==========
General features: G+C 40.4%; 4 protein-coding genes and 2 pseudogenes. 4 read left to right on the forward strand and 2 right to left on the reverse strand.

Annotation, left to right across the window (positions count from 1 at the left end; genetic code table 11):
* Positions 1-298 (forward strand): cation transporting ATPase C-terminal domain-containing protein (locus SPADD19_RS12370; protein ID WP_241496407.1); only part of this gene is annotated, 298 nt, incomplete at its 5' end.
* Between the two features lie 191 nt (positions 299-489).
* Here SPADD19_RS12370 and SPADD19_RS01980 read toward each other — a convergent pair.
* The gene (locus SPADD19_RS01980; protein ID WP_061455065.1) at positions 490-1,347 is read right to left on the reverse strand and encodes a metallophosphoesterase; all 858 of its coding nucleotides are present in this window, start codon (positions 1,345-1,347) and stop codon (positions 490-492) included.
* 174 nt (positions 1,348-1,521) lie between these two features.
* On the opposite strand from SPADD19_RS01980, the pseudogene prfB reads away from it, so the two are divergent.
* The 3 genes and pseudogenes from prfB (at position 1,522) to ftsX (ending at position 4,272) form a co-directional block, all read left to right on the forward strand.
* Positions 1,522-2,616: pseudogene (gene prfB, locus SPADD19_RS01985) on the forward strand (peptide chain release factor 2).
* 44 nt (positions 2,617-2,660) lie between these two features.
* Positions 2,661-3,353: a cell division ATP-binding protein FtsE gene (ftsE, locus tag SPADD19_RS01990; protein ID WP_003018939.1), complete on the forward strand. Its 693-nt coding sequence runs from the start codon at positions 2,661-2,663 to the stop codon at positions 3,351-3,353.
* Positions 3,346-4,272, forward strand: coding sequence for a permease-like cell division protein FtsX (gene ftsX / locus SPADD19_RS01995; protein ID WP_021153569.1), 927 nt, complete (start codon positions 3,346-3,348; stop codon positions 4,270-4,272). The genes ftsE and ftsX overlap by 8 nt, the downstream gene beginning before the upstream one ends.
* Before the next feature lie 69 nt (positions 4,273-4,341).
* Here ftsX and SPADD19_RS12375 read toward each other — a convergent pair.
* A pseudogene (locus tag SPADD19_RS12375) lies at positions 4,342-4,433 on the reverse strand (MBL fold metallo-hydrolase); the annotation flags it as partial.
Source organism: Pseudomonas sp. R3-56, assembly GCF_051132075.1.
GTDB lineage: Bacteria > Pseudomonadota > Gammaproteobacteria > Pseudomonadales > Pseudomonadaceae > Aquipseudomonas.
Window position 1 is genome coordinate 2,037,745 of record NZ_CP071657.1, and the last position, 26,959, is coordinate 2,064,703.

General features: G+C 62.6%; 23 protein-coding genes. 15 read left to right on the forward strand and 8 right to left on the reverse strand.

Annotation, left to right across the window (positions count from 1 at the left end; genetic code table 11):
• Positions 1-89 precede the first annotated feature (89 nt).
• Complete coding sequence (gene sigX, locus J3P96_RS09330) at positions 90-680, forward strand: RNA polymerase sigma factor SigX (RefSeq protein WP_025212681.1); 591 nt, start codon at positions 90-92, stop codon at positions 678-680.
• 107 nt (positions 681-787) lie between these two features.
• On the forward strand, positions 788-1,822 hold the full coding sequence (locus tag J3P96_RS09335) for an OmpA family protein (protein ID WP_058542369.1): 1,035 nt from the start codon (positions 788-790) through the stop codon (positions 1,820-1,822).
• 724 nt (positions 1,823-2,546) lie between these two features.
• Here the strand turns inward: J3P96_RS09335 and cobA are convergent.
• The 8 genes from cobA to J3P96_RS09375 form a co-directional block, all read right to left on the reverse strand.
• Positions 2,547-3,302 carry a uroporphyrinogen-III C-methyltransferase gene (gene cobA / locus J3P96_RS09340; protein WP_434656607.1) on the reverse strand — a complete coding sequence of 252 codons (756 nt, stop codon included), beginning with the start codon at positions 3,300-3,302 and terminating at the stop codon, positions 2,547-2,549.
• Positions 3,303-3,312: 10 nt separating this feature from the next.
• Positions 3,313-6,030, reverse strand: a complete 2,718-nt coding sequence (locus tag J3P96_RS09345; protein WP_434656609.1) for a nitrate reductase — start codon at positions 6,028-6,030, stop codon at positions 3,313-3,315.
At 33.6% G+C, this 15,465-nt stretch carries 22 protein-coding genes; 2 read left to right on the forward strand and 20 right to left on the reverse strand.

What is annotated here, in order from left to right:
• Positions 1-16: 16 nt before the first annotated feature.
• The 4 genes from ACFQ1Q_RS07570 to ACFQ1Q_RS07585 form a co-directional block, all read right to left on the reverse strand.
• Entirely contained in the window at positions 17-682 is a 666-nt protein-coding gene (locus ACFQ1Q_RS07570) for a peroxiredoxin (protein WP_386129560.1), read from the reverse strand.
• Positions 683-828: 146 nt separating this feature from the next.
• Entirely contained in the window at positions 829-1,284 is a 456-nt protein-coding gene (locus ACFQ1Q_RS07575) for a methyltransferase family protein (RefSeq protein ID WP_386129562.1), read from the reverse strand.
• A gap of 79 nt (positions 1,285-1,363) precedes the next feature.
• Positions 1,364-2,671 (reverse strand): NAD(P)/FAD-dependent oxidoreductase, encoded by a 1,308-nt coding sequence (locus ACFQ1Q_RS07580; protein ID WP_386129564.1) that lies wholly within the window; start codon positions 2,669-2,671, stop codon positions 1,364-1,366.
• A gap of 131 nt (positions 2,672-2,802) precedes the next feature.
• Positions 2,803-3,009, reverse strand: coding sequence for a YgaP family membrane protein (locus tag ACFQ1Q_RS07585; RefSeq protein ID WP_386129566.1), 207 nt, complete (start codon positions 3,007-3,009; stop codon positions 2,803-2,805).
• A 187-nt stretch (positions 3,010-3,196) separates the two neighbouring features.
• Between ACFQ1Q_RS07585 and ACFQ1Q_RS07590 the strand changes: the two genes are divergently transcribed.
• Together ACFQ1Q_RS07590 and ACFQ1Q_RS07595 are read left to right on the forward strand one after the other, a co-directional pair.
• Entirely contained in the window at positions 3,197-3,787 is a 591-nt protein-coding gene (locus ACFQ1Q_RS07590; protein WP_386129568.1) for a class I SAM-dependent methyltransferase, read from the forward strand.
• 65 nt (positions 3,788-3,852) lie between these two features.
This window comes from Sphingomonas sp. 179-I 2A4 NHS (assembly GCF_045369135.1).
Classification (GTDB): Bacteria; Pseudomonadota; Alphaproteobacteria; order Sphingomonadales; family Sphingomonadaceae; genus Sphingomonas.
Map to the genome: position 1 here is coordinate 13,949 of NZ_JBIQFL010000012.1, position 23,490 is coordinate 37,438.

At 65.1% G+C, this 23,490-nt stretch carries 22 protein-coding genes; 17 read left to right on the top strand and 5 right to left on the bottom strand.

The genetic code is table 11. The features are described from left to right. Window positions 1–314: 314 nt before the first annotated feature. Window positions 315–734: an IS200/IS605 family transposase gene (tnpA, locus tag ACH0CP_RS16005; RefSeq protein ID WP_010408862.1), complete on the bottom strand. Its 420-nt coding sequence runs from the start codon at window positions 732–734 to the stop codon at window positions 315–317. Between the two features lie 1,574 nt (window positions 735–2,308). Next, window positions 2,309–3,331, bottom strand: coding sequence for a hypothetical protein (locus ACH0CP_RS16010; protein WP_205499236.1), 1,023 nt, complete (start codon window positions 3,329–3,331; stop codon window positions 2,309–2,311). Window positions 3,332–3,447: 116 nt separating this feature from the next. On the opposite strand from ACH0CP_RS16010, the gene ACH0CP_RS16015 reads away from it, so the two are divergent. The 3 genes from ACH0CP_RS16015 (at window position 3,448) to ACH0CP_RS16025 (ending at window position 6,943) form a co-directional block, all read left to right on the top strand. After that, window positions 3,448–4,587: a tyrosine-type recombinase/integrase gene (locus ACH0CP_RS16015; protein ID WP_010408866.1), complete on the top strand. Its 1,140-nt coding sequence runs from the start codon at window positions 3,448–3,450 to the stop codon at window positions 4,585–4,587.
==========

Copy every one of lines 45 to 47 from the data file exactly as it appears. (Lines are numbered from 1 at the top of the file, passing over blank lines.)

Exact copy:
• Together ACFQ1Q_RS07590 and ACFQ1Q_RS07595 are read left to right on the forward strand one after the other, a co-directional pair.
• Entirely contained in the window at positions 3,197-3,787 is a 591-nt protein-coding gene (locus ACFQ1Q_RS07590; protein WP_386129568.1) for a class I SAM-dependent methyltransferase, read from the forward strand.
• 65 nt (positions 3,788-3,852) lie between these two features.